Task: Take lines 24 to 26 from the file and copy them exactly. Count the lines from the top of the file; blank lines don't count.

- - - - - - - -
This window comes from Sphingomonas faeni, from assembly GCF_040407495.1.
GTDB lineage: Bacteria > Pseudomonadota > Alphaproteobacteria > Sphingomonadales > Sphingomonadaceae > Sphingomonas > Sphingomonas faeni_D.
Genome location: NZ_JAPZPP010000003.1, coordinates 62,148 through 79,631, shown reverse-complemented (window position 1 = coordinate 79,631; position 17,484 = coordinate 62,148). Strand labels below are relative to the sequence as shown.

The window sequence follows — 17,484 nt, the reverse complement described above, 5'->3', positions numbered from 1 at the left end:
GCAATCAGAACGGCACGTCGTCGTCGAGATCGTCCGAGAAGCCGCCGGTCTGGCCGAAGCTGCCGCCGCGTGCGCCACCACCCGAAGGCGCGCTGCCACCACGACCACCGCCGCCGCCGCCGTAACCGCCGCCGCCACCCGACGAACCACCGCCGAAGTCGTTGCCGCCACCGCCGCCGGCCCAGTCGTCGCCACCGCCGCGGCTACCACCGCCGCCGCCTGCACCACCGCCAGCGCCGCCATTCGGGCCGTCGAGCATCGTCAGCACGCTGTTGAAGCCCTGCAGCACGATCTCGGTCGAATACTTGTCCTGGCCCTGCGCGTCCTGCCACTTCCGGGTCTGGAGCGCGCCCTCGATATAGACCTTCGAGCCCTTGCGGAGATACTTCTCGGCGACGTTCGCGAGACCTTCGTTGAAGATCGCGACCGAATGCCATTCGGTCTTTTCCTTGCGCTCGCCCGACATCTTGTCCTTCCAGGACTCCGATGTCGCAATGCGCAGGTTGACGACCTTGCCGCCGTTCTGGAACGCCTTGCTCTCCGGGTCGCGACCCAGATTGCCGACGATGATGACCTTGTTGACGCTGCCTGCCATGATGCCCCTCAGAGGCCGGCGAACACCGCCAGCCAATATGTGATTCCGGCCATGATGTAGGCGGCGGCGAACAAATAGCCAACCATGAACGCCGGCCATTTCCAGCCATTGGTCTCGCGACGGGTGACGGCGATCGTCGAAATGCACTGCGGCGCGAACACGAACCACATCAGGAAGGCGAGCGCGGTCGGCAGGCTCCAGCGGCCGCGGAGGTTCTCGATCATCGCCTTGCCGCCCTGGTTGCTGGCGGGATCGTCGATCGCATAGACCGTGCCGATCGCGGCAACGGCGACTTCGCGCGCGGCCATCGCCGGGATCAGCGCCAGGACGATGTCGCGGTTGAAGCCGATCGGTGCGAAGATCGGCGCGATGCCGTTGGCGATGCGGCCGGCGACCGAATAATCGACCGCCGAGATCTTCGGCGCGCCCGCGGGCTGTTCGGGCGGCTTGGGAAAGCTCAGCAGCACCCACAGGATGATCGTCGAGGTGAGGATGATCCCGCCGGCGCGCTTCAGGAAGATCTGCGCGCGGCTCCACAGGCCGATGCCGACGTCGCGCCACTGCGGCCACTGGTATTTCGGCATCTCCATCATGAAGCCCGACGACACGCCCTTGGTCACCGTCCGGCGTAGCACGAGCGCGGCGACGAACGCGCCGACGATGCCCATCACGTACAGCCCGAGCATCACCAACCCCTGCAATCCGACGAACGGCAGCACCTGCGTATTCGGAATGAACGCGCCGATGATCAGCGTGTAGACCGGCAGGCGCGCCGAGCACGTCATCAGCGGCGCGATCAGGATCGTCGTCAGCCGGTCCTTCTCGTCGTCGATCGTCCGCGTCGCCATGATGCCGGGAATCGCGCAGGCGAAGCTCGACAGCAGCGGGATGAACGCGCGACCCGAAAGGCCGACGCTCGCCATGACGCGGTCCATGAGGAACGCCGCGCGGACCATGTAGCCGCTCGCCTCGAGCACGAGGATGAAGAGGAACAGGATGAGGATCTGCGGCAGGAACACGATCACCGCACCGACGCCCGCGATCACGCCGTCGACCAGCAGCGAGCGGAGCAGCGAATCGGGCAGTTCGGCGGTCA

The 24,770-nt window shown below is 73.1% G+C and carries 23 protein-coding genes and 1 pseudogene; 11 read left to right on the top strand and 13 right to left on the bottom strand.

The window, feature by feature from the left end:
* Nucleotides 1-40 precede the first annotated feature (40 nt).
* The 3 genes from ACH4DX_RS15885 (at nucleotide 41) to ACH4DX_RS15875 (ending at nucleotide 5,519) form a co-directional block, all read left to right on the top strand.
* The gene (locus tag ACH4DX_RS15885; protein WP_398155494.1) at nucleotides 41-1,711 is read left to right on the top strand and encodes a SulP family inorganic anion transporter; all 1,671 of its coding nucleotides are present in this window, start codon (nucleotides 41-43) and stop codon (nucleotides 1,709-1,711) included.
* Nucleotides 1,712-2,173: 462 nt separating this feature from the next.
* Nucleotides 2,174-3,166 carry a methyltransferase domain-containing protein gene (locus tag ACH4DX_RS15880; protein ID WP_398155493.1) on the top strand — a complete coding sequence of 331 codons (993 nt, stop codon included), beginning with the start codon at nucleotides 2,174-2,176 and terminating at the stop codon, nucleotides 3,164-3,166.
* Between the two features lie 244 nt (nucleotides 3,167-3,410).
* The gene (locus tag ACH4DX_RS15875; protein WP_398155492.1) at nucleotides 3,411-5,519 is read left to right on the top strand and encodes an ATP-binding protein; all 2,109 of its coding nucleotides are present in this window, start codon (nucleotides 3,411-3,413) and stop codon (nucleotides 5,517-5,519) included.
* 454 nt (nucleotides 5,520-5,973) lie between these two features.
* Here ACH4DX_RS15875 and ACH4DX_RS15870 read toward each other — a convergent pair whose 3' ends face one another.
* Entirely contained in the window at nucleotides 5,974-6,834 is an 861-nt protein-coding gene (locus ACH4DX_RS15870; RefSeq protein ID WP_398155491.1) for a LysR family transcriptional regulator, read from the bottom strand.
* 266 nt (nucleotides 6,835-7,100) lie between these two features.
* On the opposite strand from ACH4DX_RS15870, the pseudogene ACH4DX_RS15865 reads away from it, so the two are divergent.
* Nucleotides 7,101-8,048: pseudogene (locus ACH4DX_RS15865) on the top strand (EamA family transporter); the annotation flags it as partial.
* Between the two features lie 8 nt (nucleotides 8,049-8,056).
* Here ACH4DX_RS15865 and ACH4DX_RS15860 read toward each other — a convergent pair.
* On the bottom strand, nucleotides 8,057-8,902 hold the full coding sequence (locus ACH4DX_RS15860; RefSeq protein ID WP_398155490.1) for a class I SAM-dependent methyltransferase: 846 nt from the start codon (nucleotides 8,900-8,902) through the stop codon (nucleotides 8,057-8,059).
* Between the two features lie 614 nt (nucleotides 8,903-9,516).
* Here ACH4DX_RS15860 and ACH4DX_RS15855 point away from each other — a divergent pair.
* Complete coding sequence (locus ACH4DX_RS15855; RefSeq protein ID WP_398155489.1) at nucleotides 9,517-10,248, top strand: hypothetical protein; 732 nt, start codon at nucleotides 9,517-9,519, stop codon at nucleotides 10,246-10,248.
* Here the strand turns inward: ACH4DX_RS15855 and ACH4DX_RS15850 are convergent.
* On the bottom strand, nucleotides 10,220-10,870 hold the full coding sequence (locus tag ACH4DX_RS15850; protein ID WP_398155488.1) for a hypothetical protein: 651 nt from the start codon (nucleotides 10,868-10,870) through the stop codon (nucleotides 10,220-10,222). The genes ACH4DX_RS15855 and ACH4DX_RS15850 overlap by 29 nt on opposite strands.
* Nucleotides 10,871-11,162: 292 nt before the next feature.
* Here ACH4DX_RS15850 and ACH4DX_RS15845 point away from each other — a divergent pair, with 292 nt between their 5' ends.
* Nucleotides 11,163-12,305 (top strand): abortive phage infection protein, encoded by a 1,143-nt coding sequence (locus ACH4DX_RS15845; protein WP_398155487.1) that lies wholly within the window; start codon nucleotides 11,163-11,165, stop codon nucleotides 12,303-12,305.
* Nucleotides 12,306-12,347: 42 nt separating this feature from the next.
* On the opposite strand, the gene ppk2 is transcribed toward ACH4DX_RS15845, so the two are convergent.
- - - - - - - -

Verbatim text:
* Between the two features lie 614 nt (nucleotides 8,903-9,516).
* Here ACH4DX_RS15860 and ACH4DX_RS15855 point away from each other — a divergent pair.
* Complete coding sequence (locus ACH4DX_RS15855; RefSeq protein ID WP_398155489.1) at nucleotides 9,517-10,248, top strand: hypothetical protein; 732 nt, start codon at nucleotides 9,517-9,519, stop codon at nucleotides 10,246-10,248.